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Beavah

Fishy Law & Politics

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Illinois is a neighboring Great Lakes state.

 

From the Chicago Breaking News website:

The state of Michigan filed a lawsuit asking the U.S. Supreme Court to force Illinois to close Chicago-area locks to try to stop the advancement of invasive Asian carp into the Great Lakes.

 

Cox's suit names the state of Illinois, the U.S. Army Corps of Engineers and the Metropolitan Water Reclamation District of Greater Chicago.

 

The Army Corps of Engineers, which operates the locks and dams, has spoken publicly about closing them in the hopes of saving the region's $7 billion sport and commercial fishing industry.

 

"Stopping Asian carp is an economic and environmental necessity for Michigan," Cox said in a statement. "The Great Lakes are an irreplaceable resource. Thousands of jobs are at stake and we will not get a second chance once the carp enter Lake Michigan.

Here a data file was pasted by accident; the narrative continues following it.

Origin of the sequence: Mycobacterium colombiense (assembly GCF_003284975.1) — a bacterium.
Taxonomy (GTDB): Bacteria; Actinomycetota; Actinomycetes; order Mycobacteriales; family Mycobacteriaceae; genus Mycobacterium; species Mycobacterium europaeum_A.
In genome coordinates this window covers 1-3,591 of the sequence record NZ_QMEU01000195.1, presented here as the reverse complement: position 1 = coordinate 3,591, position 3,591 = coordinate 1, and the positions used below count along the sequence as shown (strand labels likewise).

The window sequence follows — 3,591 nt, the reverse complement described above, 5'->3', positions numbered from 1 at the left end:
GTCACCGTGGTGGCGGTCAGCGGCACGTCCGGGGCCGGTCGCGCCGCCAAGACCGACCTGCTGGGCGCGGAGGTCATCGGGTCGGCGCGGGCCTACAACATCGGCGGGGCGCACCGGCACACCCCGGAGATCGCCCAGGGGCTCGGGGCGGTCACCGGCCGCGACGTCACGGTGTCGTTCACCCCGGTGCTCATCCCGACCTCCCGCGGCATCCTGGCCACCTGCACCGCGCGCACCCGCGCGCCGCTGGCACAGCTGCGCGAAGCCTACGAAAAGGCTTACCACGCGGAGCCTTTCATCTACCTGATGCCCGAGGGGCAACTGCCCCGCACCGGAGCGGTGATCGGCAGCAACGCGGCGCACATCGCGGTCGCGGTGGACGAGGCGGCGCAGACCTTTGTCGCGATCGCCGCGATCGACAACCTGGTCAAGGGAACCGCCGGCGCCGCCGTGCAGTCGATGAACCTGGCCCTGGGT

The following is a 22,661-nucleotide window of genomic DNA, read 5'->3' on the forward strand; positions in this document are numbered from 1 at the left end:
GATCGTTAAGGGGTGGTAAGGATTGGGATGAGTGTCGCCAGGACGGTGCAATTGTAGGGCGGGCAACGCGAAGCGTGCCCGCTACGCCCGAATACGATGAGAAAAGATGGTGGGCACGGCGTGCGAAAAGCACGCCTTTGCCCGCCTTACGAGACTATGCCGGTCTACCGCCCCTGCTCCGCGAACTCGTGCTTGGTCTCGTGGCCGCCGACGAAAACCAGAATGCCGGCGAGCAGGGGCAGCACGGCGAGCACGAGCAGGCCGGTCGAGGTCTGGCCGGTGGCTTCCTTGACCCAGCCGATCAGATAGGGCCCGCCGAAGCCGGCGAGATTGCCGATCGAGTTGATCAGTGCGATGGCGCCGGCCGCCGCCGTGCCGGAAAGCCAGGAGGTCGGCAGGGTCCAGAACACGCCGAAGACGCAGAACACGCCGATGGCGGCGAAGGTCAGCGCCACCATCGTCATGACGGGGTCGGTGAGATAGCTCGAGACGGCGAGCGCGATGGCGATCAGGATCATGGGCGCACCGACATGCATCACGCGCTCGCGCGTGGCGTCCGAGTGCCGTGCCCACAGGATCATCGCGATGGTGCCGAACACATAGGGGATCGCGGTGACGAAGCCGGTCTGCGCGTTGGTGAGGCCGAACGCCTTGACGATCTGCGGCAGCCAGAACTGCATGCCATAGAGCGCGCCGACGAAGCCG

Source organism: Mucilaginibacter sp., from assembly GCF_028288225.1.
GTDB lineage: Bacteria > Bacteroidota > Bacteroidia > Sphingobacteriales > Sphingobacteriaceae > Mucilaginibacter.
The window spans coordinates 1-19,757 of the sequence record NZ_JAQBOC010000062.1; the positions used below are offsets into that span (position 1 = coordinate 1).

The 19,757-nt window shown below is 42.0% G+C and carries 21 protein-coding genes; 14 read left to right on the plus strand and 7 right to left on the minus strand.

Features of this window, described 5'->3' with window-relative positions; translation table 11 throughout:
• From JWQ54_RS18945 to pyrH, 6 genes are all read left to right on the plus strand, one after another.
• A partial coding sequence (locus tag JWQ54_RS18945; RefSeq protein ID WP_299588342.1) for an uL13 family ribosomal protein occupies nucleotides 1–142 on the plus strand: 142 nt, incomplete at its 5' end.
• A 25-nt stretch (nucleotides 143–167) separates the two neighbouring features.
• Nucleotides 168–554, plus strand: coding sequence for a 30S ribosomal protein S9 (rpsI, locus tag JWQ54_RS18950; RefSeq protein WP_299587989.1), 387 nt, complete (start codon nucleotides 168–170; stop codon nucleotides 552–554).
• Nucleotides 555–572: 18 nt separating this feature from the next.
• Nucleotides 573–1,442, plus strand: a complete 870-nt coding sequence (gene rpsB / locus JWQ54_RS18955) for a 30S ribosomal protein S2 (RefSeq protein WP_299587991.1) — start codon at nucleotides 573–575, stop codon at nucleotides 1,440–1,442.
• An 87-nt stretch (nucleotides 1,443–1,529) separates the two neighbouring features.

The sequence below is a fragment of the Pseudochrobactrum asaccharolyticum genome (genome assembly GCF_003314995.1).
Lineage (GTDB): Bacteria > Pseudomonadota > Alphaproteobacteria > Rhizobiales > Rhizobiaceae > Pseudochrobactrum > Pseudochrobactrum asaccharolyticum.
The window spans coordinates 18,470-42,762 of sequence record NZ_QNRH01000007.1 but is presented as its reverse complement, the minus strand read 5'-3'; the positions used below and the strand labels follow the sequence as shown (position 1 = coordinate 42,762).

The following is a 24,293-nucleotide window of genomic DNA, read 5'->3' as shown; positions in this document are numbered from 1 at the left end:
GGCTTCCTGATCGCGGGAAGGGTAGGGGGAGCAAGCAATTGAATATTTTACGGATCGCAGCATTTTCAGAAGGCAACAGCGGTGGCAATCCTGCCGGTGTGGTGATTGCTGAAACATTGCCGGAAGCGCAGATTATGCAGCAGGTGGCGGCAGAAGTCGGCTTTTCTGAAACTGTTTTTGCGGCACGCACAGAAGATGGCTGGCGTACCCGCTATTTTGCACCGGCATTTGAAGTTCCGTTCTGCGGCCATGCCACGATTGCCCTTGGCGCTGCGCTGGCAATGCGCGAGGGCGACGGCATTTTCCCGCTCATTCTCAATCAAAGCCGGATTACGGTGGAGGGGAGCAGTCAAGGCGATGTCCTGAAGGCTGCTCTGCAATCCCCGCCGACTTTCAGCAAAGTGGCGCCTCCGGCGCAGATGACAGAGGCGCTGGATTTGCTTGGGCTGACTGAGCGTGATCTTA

"The actions of Illinois and federal authorities have not been enough to assure us the Lakes are safe. That's why the waterways must be shut down until we are assured that Michigan will be protected."

 

The suit, filed in the U.S. Supreme Court, asks for the following actions:

 

Closure of the locks at the O'Brien Lock and Dam and the Chicago Controlling Works;

Operation of the sluice gates at the Wilmette Pumping Station, the O'Brien Lock and Dam, and the Chicago Controlling Works in a manner that will prevent carp from passing into Lake Michigan;

Creation of new barriers to prevent carp from escaping from the Des Plaines River into the Chicago Sanitary and Shipping Canal during flood events, and from getting to Lake Michigan through the Grand and Little Calumet Rivers;

Comprehensive study of the Chicago waterway system to define where and how many carp are in these waters, and to eradicate them;

Action to permanently separate these waterways from the Great Lakes.

 

Cox went directly to the Supreme Court because it handles disputes between states.